July 5, 2011 southern Campbell County, WY, supercells
This was a great way to wrap up the final tour of the year! We observed three significant supercells in northeastern Wyoming. The first one was in southwestern Weston County (wsw of Newcastle), and it moved south into the Thunder Basin National Grassland area of northeastern Converse County. With very limited paved road options, we were never able to get into position on this supercell. We wound up behind it along Route 450 between Clareton and Wright, and this positioned us favorably for the two supercells near Wright, WY. Below is my write-up for the day and the images.
This is/was the final full chase day for me with the tour company this year. We began in Pierre, SD, and needed to be back in Denver midday the next day, so we were heavily favoring a High Plains target versus the low Plains (se NE) target. The forecast was definitely NOT clear cut, and lots and lots of mid and high clouds were overspreading the NE PH, w SD and e WY. Low-level moisture was very good, though, on easterly upslope winds through much of the NE PH and e WY by late afternoon. 500 flow was marginal, 25-30 knots or so from the west. NE Colorado was a possible chase target, but I preferred a target farther north of the hot upper high that was over NM. So, I kind of settled on the nw NE PH near CDR, where some high CAPE was forecast. Since I was floundering to some extent, I elected not to post a forecast to CFDG!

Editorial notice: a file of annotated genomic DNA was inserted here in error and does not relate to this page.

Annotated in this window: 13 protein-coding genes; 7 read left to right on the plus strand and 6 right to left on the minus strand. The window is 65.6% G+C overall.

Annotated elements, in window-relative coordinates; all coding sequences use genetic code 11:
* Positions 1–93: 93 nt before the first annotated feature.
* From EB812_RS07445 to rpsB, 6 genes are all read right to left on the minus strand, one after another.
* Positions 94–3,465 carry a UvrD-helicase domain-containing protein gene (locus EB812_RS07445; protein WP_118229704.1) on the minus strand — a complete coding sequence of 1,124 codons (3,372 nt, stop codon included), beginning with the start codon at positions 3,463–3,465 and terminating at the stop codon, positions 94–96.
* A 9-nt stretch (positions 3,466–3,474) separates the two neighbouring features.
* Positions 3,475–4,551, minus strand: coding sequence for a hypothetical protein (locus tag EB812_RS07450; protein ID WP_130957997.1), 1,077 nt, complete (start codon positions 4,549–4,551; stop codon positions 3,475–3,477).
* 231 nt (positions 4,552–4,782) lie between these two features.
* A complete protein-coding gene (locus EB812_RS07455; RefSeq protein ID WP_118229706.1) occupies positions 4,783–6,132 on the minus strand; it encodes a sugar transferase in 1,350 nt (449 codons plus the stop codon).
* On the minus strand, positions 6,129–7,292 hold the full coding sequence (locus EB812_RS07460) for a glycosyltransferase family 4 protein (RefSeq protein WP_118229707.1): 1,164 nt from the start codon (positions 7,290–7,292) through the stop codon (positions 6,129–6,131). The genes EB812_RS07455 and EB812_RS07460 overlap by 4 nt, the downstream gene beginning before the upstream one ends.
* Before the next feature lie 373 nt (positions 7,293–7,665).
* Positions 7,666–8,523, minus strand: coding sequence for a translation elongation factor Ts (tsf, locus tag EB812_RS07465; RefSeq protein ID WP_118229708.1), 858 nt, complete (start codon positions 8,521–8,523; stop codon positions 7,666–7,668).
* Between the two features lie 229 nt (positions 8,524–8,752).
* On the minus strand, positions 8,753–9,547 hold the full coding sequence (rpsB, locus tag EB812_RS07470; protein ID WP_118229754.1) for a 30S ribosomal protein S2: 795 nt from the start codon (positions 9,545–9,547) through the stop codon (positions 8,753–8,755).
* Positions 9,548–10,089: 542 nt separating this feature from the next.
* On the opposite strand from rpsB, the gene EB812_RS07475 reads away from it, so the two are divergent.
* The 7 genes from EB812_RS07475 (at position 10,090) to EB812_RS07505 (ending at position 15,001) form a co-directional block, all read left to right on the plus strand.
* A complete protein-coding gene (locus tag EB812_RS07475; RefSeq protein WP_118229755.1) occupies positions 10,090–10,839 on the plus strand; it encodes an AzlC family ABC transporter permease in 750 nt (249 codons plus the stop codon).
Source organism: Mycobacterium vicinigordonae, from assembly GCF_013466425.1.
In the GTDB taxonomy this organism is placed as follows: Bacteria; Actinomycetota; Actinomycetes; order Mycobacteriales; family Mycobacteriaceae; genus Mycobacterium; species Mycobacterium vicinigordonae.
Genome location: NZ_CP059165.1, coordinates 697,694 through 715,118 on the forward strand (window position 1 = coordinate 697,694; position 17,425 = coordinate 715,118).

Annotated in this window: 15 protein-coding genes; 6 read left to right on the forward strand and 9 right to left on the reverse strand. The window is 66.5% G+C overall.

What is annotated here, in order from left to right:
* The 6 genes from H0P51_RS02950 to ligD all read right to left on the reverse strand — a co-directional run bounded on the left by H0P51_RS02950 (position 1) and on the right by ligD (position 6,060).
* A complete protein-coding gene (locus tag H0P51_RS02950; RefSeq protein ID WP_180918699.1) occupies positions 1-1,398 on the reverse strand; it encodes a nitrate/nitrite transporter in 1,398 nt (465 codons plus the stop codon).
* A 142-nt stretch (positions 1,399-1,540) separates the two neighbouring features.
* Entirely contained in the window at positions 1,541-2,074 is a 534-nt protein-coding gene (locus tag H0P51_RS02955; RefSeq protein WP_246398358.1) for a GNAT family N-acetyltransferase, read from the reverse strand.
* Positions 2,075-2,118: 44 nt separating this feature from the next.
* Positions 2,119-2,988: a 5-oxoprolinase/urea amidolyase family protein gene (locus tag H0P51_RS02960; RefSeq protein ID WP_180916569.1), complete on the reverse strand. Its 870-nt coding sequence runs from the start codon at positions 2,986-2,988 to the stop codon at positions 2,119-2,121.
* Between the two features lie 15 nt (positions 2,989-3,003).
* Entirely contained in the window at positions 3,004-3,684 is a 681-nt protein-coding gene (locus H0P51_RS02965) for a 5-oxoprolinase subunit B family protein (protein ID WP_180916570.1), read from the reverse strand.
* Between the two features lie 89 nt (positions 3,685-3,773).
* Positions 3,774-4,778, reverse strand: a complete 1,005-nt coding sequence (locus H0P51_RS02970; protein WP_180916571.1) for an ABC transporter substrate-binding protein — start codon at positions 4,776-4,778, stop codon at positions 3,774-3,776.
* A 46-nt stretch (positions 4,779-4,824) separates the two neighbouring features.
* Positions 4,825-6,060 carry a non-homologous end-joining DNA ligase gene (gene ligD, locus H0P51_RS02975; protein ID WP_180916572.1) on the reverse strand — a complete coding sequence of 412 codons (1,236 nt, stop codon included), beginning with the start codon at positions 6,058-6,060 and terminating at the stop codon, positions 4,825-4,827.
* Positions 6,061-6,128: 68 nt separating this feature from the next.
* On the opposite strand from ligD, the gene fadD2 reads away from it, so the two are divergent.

We had lunch in Wall, SD, and a supercell was drifting slowly south over the Black Hills shortly thereafter. Enough sunshine had gotten through to the hills and allowed some strong convection. The Black Hills storm didn’t last too long and we didn’t get there in time, but its deviant motion to the south was a harbinger of future storm behavior.